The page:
Nurses are the heart of our organization. While they are not alone in providing care, they certainly are in the center of hospital activity. You will see them at the bedside, at nurses’ stations, in the field and in offices. Sometimes their hard work seems to go unnoticed. But the truth is, someone always notices what they do. Whether a patient, family member, hospital leader or another nurse, someone notices and appreciates all that our nurses do.

A great example of this was shared by a nurse within the Baptist Memorial Health Care system. Lauren Yates was a patient in one of our hospitals almost 20 years ago, and today she still remembers the nurse who took care of her. After the medical care Lauren needed had been provided, her nurse’s extra effort made all the difference. The nurse simply held Lauren’s hand and asked if there was anything she could do to help her feel better. Lauren responded that maybe something to eat would help. Food service had already closed but the nurse returned a short time later with a Lunchable. That nurse probably had no idea how her small gesture would affect Lauren.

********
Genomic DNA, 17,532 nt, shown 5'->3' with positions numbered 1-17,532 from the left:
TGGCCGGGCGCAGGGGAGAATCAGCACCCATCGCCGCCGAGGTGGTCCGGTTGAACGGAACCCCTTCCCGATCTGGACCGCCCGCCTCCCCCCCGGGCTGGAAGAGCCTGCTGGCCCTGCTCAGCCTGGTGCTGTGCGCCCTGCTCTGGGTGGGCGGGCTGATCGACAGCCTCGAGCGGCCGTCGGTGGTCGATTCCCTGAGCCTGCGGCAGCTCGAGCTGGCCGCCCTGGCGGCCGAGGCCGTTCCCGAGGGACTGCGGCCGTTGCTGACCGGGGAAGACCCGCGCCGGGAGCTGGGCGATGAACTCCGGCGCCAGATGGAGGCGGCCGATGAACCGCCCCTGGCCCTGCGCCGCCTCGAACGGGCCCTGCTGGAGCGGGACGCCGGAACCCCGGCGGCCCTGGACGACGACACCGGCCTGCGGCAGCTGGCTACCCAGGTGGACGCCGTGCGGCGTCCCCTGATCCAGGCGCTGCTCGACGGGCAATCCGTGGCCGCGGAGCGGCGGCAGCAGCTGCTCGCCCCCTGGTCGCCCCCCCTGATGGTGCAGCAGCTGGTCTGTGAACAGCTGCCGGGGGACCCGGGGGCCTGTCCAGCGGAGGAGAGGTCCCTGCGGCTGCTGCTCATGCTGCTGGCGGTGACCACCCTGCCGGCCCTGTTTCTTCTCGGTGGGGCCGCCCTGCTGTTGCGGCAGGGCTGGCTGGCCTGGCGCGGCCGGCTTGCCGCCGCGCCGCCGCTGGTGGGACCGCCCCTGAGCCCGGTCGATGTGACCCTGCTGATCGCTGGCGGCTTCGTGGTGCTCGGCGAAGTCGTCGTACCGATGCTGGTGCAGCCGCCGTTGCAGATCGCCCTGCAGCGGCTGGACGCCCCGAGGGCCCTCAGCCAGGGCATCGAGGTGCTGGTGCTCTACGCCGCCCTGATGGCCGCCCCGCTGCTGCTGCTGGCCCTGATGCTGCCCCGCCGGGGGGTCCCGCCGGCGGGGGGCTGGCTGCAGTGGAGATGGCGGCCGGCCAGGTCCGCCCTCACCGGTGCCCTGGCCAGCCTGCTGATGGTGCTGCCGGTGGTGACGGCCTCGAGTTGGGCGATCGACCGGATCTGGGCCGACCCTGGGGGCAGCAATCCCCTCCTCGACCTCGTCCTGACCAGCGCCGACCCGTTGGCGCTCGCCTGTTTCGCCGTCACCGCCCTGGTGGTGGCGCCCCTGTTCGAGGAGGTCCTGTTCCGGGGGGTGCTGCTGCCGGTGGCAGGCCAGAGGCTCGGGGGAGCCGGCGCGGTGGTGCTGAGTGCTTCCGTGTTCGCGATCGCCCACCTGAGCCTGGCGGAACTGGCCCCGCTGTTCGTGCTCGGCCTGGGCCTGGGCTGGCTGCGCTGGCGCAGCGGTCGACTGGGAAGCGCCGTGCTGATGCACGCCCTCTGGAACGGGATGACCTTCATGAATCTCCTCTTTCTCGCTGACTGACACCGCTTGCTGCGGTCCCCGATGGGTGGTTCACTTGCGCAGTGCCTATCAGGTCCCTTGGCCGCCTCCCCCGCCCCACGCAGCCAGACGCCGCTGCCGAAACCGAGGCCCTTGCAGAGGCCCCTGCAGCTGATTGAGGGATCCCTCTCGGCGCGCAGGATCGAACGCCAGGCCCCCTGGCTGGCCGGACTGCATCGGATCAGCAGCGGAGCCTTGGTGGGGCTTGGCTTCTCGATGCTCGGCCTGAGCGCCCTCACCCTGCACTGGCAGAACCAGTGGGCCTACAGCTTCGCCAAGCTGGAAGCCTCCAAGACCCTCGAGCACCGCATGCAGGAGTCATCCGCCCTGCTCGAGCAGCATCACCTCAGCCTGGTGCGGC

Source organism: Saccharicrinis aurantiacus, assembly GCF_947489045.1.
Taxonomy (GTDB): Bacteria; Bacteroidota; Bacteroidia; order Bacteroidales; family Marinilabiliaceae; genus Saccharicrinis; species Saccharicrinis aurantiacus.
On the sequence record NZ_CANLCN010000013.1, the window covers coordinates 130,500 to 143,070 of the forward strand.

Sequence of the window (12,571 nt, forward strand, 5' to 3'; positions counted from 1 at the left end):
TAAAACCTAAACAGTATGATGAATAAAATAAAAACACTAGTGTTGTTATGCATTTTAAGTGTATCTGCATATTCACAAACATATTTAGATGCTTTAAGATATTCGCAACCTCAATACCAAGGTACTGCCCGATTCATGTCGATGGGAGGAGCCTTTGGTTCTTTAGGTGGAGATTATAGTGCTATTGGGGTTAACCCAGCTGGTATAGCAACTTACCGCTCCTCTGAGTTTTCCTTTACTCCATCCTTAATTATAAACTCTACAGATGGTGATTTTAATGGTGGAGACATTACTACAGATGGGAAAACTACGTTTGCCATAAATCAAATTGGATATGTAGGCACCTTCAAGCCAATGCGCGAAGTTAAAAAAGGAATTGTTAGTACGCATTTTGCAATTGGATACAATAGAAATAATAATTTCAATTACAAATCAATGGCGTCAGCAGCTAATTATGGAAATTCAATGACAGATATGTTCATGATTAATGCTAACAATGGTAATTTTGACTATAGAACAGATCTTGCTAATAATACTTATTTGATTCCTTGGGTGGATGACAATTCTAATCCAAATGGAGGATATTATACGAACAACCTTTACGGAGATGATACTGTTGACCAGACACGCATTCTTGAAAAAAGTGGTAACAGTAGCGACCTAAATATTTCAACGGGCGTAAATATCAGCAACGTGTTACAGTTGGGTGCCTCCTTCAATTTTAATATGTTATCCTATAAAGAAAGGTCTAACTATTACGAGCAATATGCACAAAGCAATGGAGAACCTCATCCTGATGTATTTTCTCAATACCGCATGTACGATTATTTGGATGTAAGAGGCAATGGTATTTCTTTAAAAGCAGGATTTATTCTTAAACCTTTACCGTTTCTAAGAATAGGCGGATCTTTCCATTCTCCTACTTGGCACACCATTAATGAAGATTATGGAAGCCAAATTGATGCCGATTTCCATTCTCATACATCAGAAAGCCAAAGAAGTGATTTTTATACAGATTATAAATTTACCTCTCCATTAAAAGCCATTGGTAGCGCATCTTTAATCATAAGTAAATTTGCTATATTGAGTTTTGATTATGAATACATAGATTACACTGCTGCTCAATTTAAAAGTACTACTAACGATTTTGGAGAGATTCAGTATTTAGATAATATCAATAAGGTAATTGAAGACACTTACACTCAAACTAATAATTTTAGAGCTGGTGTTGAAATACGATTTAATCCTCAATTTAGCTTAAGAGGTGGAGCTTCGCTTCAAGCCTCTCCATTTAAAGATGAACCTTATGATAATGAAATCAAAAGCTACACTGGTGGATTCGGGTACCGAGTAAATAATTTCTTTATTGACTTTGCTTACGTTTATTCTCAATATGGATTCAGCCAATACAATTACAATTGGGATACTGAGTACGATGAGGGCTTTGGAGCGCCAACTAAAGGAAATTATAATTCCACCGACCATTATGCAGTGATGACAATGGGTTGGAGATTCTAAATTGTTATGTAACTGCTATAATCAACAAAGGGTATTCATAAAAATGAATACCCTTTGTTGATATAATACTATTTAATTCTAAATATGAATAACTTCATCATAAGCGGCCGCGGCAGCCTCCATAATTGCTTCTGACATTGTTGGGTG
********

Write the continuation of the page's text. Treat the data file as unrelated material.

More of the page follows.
“Months later, in one of those middle of the night ‘light bulb’ moments, I realized that the nurse had given me her own dinner. As I thought about how she had gone without so I could feel just a little bit better, and knowing I had not thanked her for her sacrifice, I decided that I too needed to be that kind of nurse. I still wanted to be a nurse who had excellent practice skills, but I also needed to be a nurse who looked beyond the physical and cared for the emotional needs of my patients too. That nurse’s gesture of empathy and kindness demonstrated evidence of the culture at Baptist and was a deciding factor in why I chose to work at Baptist not long after.

Since then, I have witnessed countless gestures of kindness to patients and to other Baptist family members. I have heard a newly diagnosed cancer patient thank a nurse who gave him money out of his pocket to pay a utility bill, and I have seen staff collect money for bus fare to bring a housekeeper’s son home for Christmas. I have watched nursing assistants and monitor techs hold hands and sing ‘Amazing Grace’ at the bedside with the 15-year-old son of a patient as she was dying.

I think of that nurse and that sandwich when asked to describe moments that inspired me as a nurse. I am still grateful to work for an organization that values physical and spiritual nourishment….to feed the patient who feels empty….’”

Thank you for sharing your story, Lauren. Now, I’d like to take this opportunity to thank our nurses and the rest of our hospital team for all that they do. I know I can’t cover everything in a blog post, but I wanted to make sure our nurses and caregivers know their efforts are appreciated. For all of the double shifts, missed meals, sleepless nights, long drives and unrecognized sacrifices, thank you.

I invite you to join me in celebrating and thanking our nurses and hospital team. Please share your story or leave a comment below.

Jason Little photo
Jason Little
President/Chief Executive Officer
Baptist Memorial Health Care